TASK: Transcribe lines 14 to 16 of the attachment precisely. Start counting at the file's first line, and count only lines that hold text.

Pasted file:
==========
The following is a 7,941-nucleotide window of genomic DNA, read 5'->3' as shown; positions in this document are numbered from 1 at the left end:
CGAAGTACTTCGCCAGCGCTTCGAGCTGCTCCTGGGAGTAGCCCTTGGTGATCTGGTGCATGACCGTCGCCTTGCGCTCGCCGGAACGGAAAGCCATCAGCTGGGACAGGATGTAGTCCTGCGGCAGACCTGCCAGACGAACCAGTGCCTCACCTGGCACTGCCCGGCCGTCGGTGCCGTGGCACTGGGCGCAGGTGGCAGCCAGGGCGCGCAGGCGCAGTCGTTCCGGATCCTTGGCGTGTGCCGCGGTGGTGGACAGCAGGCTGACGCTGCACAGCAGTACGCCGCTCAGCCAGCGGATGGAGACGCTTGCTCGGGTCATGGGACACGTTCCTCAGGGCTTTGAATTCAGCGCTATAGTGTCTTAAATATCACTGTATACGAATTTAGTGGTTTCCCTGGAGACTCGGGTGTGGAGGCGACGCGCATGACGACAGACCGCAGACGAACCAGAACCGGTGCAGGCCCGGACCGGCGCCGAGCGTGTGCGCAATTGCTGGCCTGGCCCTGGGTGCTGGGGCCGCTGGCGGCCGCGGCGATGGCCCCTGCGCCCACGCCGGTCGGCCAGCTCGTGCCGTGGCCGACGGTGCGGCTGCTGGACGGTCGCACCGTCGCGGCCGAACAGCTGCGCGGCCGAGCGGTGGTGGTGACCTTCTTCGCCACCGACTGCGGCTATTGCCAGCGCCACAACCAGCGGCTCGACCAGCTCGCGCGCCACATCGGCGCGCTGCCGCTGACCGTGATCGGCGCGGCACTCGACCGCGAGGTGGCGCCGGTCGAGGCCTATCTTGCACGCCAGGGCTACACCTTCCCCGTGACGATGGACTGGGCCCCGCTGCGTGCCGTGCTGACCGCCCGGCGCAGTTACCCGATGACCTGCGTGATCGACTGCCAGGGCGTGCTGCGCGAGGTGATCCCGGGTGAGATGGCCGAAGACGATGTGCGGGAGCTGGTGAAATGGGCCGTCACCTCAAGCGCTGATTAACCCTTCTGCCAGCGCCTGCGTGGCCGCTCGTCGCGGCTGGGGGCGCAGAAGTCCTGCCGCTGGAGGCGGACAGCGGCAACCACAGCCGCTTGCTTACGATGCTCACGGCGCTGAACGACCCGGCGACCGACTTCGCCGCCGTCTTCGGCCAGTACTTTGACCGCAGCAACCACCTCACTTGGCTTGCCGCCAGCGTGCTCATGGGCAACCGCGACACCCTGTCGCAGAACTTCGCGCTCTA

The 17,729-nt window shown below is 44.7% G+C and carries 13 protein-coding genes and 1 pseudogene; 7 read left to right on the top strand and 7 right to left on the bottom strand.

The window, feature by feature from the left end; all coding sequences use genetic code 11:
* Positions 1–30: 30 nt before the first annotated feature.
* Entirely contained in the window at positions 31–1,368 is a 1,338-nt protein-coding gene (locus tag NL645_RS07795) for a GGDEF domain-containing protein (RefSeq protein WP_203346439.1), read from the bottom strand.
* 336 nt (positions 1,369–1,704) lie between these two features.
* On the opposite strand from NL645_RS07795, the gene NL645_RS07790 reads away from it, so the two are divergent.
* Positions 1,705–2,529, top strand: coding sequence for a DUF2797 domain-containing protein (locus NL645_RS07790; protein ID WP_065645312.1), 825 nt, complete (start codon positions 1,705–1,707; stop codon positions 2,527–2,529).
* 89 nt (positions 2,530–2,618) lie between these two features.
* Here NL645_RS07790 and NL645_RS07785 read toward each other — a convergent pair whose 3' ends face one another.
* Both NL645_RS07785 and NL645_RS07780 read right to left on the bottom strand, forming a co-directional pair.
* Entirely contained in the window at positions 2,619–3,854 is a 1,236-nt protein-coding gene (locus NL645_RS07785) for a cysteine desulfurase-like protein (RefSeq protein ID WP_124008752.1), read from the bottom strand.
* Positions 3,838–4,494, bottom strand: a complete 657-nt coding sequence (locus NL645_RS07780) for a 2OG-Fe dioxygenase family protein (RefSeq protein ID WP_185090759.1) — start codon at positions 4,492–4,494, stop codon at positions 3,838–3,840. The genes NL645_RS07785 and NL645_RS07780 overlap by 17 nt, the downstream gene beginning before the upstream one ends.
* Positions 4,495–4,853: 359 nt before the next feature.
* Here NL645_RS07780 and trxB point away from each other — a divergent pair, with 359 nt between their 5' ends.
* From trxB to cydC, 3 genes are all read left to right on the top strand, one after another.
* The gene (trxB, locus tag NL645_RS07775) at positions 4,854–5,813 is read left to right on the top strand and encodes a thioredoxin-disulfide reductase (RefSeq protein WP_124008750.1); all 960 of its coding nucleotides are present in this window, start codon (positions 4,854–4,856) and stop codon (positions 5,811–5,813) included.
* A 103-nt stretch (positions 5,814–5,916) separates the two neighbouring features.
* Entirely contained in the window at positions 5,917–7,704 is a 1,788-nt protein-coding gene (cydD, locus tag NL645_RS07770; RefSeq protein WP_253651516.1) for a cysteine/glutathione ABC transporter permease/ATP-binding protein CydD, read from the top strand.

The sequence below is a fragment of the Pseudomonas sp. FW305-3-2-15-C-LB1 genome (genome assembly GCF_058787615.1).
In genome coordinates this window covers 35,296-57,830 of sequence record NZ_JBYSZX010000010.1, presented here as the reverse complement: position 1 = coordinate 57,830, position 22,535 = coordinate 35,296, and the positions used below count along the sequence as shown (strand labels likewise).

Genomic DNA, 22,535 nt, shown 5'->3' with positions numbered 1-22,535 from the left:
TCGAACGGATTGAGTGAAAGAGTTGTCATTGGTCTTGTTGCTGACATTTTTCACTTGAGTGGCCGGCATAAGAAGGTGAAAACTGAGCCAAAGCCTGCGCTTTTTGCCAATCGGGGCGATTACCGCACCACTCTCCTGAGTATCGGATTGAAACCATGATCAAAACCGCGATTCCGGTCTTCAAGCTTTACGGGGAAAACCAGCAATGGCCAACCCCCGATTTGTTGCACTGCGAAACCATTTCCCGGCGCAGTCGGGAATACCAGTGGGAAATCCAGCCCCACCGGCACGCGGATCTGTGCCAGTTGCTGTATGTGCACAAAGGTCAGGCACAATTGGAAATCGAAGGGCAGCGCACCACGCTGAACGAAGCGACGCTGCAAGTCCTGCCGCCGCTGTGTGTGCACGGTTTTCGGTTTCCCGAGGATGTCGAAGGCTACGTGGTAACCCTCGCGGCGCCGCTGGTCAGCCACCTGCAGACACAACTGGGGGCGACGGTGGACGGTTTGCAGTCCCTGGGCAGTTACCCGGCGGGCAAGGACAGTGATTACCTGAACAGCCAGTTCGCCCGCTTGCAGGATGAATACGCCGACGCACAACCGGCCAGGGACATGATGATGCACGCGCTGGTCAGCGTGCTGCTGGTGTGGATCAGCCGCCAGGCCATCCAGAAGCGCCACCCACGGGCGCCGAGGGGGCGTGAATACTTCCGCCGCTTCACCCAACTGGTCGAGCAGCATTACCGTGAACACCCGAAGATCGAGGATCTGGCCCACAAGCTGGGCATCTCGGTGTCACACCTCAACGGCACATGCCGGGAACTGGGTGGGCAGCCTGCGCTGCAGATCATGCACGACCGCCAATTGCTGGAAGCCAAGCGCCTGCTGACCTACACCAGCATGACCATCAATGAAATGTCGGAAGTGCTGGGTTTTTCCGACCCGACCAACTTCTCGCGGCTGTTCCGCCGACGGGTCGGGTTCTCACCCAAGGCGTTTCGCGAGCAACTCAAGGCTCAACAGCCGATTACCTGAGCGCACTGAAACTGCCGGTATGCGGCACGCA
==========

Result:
* Positions 3,838–4,494, bottom strand: a complete 657-nt coding sequence (locus NL645_RS07780) for a 2OG-Fe dioxygenase family protein (RefSeq protein ID WP_185090759.1) — start codon at positions 4,492–4,494, stop codon at positions 3,838–3,840. The genes NL645_RS07785 and NL645_RS07780 overlap by 17 nt, the downstream gene beginning before the upstream one ends.
* Positions 4,495–4,853: 359 nt before the next feature.
* Here NL645_RS07780 and trxB point away from each other — a divergent pair, with 359 nt between their 5' ends.